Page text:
Mon, 11 Sep 2000

Transgenic technology draws controversy

By Hera Diani

JAKARTA (JP): From the era of Copernicus in the 16th century to Dolly the cloned sheep four centuries afterwards, innovations in science and technology have often been controversial.

One recent technological innovation currently sparking debate is transgenic technology.

Transgenic technology is a way to create "better" quality crops and livestock by inserting genes from other species.

These products are called Genetically Modified Organisms (GMOs) or biologically engineered products. This technology attempts to improve crops by inserting genes into plants to make them distasteful to pests or to make them resistant to a specific herbicide.

The new technology is said to reduce the need for farmers to use toxic chemicals and results in healthier crops with improved quality and yield.

Scientists maintain that there is "no strict distinction" between the risks posed by these foods and plants modified by conventional practices.

"It's even better than conventional crossbreeding. The old technique is like mixing two different dictionaries together to find a single new word," said a senior scientist at Indonesian Institute of Sciences (LIPI) F.G. Winarno.

Winarno pointed out that the "old" technique of crossbreeding not only produced the desired characteristic from a plant but also the unwanted ones.

"But with transgenic technology, we simply cut the desired gene, glue it on the plant and get the characteristic we want," he explained, adding that this modern technique is accurate and efficient.

Despite assurances from scientists on GMO products, doubts have been raised about the safety of genetically modified foods and the long term effect on health and environment.

Among these concerns are how quickly a genetically modified plant degrades the soil, whether the plants can cross-pollinate with weeds and how do they interact with the ecosystem.

These concerns have prompted the European Union to mandate a ruling on labeling foods and food additives that are at least 1.0 percent genetically modified.

The policy aims to alert the public to even the marginal presence of GMOs in food and give consumers freedom of choice.


In Indonesia, according to the head of the research and development department in the Ministry of Agriculture and Forestry, Djoko Budianto, research on GMO crops has been conducted by many institutions.

Nevertheless, he says such products are not prevalent in the Indonesian market.

"The Ministry has yet to commercially release these products," he said, adding that neither the Ministry nor the National Seeds Institution has marketed transgenic crops or seeds.

The head of LIPI's molecular biology crops laboratory, Inez H.S. Loedin, said it has succeeded in introducing genes to a type of rice that make it resistant to certain pests.

"Besides rice, there is also research on corn, sweet potatoes, soybean, chili pepper, potato, coffee, cacao, sugarcane, forestry plants, and papaya," Inez said, adding that the genes inserted in these plants have resulted in varieties with higher tolerance to certain viruses, crop disease and even drought.

Despite government assertions, the Indonesian Consumers Organization (YLKI), the National Consortium for Nature and Forest Conservation and the Pesticide Action Network all claim that GMO products have already entered the Indonesian market.

Their opposition to the marketing of GMO products is based on the fact that consumers have not been informed of the nature of the products and they claim the products have not been fully proven to be benign.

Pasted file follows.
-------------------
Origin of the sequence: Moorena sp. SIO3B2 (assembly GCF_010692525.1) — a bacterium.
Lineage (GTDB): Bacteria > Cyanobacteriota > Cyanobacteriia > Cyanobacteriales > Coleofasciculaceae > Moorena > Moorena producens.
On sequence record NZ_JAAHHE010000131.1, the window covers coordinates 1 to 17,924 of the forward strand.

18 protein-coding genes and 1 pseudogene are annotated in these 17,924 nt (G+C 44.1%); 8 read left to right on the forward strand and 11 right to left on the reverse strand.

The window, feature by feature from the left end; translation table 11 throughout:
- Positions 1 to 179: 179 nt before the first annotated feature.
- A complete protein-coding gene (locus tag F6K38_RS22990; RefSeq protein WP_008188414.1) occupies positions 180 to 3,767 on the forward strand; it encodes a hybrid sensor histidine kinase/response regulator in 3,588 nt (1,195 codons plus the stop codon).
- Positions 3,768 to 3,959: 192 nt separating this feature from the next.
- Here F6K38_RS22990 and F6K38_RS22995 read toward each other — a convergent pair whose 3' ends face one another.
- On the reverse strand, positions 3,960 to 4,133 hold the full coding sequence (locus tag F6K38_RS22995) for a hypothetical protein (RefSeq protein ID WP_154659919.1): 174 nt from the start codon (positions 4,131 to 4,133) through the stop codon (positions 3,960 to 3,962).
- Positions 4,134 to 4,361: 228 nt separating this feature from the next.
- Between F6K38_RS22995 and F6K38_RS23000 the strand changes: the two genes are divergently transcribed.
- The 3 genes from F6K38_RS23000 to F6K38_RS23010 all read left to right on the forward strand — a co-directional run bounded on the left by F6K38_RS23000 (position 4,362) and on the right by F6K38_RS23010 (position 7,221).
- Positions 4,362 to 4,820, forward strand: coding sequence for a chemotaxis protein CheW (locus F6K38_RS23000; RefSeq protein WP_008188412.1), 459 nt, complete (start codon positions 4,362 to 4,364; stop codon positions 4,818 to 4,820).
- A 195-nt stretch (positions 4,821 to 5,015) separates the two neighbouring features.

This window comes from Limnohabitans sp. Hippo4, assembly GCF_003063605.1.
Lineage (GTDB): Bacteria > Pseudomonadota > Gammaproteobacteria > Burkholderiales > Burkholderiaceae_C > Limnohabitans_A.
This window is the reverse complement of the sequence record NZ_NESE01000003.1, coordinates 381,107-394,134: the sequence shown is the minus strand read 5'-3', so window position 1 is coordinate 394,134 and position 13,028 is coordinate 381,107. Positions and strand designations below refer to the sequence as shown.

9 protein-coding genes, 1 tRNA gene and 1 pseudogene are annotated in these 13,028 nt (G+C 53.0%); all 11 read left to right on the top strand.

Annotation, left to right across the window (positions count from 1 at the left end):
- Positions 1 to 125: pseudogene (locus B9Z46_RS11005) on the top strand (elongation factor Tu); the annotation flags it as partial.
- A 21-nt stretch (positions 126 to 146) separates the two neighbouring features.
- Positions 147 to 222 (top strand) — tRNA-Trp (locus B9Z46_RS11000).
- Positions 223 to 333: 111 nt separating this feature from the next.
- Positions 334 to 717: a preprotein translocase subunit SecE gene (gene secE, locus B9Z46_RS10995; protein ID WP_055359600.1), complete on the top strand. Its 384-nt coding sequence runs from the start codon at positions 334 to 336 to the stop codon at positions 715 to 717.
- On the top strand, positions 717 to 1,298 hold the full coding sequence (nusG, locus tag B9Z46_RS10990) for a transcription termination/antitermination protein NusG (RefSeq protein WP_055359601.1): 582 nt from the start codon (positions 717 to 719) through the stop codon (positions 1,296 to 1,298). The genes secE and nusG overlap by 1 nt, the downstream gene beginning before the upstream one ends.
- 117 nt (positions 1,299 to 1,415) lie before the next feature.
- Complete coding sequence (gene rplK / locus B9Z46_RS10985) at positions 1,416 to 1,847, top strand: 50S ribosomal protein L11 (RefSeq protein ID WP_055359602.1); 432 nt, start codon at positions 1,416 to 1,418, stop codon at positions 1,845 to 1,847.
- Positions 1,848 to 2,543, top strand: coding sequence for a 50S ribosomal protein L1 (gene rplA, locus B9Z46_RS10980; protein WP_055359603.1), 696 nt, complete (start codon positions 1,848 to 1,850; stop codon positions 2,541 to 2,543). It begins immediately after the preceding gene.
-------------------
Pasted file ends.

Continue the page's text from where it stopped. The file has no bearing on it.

"The effects aren't known yet but the products are already on the market and consumers have been given no information about them," a member of YLKI's board of directors, Arimbi H., charged.

She alleged that a conspiracy was behind the concealed export of GMO crops from the United States.

Arimbi claimed that the U.S. had a glut of GMO products, and with the current trend of shying away from such products and the labeling imposed in Europe, U.S. farmers were having difficulty finding markets.

Recent reports indicate that genetically modified corn, soybean and cotton varieties were planted on 24 million hectares across U.S. farms in 1999 alone.

Due to the tight control in the European market, these products are being imported here were control and checks on such products are inadequate.

The three groups claim that they have evidence of several genetically modified crops already imported into Indonesia.

However, distributors of the crops have refuted the allegations saying that their varieties are simple hybrids.

The government last week tried to bridge the gap between NGOs and scientists by bringing the issue before a seminar.

State Minister of Research and Technology and the chairman of the Board for Research and Application of Technology (BPPT) A.S. Hikam sent a clear message calling on all parties not to be trapped in an 'unproductive dichotomy of pros and cons'.

"The problem is not as simple as accepting or rejecting the technology. The problem is that these products and the technology have entered our country, and we should do something about it," he said, adding that the government should lead the way by issuing clear and strict regulations.

The regulations are also needed, Hikam said, to protect Indonesia's biodiversity as this country has an abundant source of biomaterials.

The law must regulate access to foreign researchers to national biomaterial centers, environmental protection, and protection for the right of intellectual properties along with the protection of consumers.

So far, such a law, at best, is still in the formulation stage. At the present time, only a joint ministerial decree on food and natural product safety touches on the issue of GMO products.